“At the end of the day, education is important whether you are playing sports or not,” said Randy Brown. “It should be a stepping stone for all the kids because it’s one thing that can never be taken away from you. For basketball players, the ball will stop bouncing one day, but you can always fall back on your education.”
Chicago Bulls

Bulls congratulate Mercy Home residents on their own draft night

Members of the Bulls organization were on hand as Chicago’s Mercy Home tipped off its 24th annual “Hoops for Homework” program

By Adam Fluck | 01.23.2015

With the 31st pick in the 1991 NBA Draft...

It’s a moment Chicago native Randy Brown will never forget, hearing his name called that night.

For Brown, who prepped at Collins on the city’s West Side and played collegiately at Houston and New Mexico State, it was an indication that all of his efforts had paid off. At the same time, it inspired him to work even harder as he eyed the future.

Those same themes were on display on Wednesday night as Brown, along with Nikola Mirotic, E'Twaun Moore and Cameron Bairstow, attended the 24th annual “Hoops to Homework” draft at Chicago’s Mercy Home for Boys & Girls.

Mercy Home, which has been in existence for 127 years, embraces youth who have experienced a significant amount of abuse or neglect. The residence on Jackson Boulevard about a mile east of the United Center is home to 110 boys between the ages of 11 and 18.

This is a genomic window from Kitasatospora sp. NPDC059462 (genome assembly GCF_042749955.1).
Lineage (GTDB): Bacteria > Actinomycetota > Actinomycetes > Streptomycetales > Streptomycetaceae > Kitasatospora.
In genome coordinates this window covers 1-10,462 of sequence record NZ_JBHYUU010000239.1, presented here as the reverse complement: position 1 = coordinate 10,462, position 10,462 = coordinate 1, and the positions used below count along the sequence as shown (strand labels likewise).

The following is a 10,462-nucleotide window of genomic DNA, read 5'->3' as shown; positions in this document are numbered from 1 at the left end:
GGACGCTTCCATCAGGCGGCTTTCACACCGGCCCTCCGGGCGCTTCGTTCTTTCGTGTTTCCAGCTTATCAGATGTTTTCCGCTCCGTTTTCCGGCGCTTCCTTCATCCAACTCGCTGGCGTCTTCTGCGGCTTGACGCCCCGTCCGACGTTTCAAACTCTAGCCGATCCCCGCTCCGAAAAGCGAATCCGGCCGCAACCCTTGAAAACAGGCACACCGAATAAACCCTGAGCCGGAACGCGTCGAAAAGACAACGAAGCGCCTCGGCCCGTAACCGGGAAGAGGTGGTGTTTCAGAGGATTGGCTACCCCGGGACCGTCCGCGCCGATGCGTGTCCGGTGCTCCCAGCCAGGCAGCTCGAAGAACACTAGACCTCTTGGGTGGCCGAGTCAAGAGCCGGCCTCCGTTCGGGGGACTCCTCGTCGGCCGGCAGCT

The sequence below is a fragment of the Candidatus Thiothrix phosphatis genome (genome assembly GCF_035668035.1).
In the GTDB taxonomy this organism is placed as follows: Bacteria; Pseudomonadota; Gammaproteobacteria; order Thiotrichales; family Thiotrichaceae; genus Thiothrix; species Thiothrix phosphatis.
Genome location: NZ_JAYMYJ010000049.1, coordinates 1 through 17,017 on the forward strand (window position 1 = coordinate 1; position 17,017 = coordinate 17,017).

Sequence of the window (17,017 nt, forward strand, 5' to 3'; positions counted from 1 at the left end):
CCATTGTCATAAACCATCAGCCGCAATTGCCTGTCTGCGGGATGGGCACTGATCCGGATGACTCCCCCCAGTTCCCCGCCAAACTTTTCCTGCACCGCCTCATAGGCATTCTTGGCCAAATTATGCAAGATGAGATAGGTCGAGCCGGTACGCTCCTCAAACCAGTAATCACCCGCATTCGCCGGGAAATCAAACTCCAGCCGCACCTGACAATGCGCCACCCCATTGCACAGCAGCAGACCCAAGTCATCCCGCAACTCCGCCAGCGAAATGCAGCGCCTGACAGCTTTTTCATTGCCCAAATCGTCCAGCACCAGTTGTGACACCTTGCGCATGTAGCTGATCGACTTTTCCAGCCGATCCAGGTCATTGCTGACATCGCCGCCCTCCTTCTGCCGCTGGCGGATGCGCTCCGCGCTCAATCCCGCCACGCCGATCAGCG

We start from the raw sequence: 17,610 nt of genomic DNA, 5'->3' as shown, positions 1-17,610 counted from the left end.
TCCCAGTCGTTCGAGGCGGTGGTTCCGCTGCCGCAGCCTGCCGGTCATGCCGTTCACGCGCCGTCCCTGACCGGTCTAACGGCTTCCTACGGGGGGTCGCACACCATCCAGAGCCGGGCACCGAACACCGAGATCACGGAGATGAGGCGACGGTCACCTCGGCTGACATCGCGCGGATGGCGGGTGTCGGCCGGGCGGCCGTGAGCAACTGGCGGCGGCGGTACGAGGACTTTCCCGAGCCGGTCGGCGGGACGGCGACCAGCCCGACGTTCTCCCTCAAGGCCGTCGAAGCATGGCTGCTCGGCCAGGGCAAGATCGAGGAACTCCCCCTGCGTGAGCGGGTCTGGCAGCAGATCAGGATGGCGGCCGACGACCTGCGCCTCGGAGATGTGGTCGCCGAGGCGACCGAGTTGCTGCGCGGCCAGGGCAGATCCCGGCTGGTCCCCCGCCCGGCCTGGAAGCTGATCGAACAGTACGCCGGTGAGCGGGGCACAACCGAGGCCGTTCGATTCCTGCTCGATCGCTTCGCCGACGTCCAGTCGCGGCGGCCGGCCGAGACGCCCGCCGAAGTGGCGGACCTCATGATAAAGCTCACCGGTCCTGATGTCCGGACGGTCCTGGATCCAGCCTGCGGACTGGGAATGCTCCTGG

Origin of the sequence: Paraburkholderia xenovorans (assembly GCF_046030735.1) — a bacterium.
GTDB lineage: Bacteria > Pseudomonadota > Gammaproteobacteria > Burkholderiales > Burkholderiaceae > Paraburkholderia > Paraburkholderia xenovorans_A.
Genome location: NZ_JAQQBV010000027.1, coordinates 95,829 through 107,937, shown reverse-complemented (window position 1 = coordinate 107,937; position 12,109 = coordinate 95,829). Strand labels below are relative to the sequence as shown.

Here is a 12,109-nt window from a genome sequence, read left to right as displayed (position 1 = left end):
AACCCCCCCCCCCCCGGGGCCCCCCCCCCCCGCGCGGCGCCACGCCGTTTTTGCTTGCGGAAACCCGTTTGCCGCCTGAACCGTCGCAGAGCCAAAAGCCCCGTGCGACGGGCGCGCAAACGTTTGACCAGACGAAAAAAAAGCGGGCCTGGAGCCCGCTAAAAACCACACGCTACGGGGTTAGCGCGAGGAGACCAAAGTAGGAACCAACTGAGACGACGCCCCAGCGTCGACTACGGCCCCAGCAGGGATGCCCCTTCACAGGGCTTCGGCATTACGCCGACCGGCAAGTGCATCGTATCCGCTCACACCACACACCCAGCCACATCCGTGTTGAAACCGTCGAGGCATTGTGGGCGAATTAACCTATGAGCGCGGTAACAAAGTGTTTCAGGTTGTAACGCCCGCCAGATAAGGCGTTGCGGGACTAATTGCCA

Mimi LeClair, vice president of advancement at Mercy Home, estimates that upon arrival, kids have roughly a 20 percent chance of graduating high school. She’s proud to report Mercy Home residents boast a 100 percent graduation rate.

Part of that success is due to their Hoops for Homework program.

“Basketball really incentivizes these kids and that’s a language that they understand. So in order for them to do their homework every night, we created Hoops to Homework,” explained LeClair. “If you do your homework and work hard in school, you can earn the right to be on one of the teams.”

On the night LeClair calls the “pinnacle of the program”, approximately 60 of the residents participated in an NBA-style draft and were placed on teams—either the Bulls, Cavaliers, Clippers or Spurs— for a series of tournament-style games that take place throughout February and March.

“There’s a lot of suspense because they don’t know what team they’ll be on,” said LeClair. “It’s about teamwork, competition and having fun. And it’s not only the kids who play, it’s also the volunteers and tutors who they work with during the week. It’s been a perfect formula.”

As the youth heard their names called this week, there was Brown, Mirotic, Moore and Bairstow next to the podium to high five and congratulate them.

“My emotions and my reaction on draft night were a lot like the ones the kids experienced tonight,” said Brown, who serves as assistant general manager for the Bulls and won three NBA championships as a player with the team from 1996-98. “I remember sitting with my family and enjoying the moment. To see these kids’ eyes and faces light up, it was a special moment for them and I’m glad I got to experience it.”